First your pastor prays. Sometimes before he even gets off the stage. He prays to the God whom he just spoke on behalf of, and he asks God to forgive him for the ways in which he failed. He asks God to help the congregation to forget that statement that was a little too close to the line of heresy or of ill-humor. Then he asks God to continue working the truth of the passage into your heart and to flow into your actions. Your pastor prays, and primarily for you.
Second your pastor breathes. Deep in and deep out. Some might call it a sigh. Some might think it means he didn’t want to be here or preach, but this breath rather is one of resignation to the will of God: Huff-sigh, “I’ve done my task, and I trust you to fulfill your word.”
Third your pastor smiles and looks around at the people. The first grateful person makes their way to him and thanks him. He nods and is grateful. He looks around at everyone else and wonders if there’s anyone he should talk to. Specifically, but they all seem to be enjoying their conversation partners. He talks briefly with some people; he is glad for the church community, but he feels no need to participate in it at this time.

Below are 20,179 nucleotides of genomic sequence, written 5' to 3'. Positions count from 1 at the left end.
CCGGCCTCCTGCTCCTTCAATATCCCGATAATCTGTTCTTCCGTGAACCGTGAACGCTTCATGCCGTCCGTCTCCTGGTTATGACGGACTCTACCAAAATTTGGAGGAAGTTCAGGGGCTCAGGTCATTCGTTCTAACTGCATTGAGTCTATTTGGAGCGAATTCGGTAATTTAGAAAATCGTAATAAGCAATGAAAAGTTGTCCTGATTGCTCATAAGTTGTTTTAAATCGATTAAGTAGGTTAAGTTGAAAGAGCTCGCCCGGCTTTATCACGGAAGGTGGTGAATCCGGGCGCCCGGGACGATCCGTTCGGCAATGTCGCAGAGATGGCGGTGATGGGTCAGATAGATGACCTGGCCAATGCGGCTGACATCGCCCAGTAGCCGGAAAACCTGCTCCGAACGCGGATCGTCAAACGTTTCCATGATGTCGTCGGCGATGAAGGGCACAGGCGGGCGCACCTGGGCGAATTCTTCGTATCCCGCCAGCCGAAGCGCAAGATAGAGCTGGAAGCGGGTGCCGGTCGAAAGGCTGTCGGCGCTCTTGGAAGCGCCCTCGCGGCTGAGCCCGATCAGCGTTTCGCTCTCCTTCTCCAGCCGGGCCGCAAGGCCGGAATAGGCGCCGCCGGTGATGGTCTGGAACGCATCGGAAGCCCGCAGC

Fourth your pastor leaves. Usually the last one to go, he is probably glad to be in a quiet car—unless he has little children who are chattering and laughing, then he is glad to be with his family.
Fifth your pastor eats lunch. It may be with his family; it may be with someone who invited him to lunch; but your pastor eats.
Sixth your pastor naps. He is tired from the service, most likely. He is glad to finally hit the bed and sleep.
Seventh… if there is an evening service, your pastor prepares. This isn’t to say he didn’t prepare earlier in the week, but most of his time has been devoted to preparing the message for the morning. He uses some time to refocus his mind and prepare for the evening service. If this is the case, the eighth step would be to teach at the evening service, and if not then the other “seventh” or here,
Eighth he relaxes. Whatever that means for your pastor—for some it means talking with family or friends. For some it means watching television. For some it means reading a book with a cup of coffee. Your pastor relaxes, enjoying God and his good gifts; trusting God that things are progressing right along God’s eternal purposes.
Ninth your pastor sleeps, and gets ready for Monday. The hardest and easiest day of his week is over—it’s the day that requires the most, but is likely the most joyful. He concludes it, and prepares for the week ahead.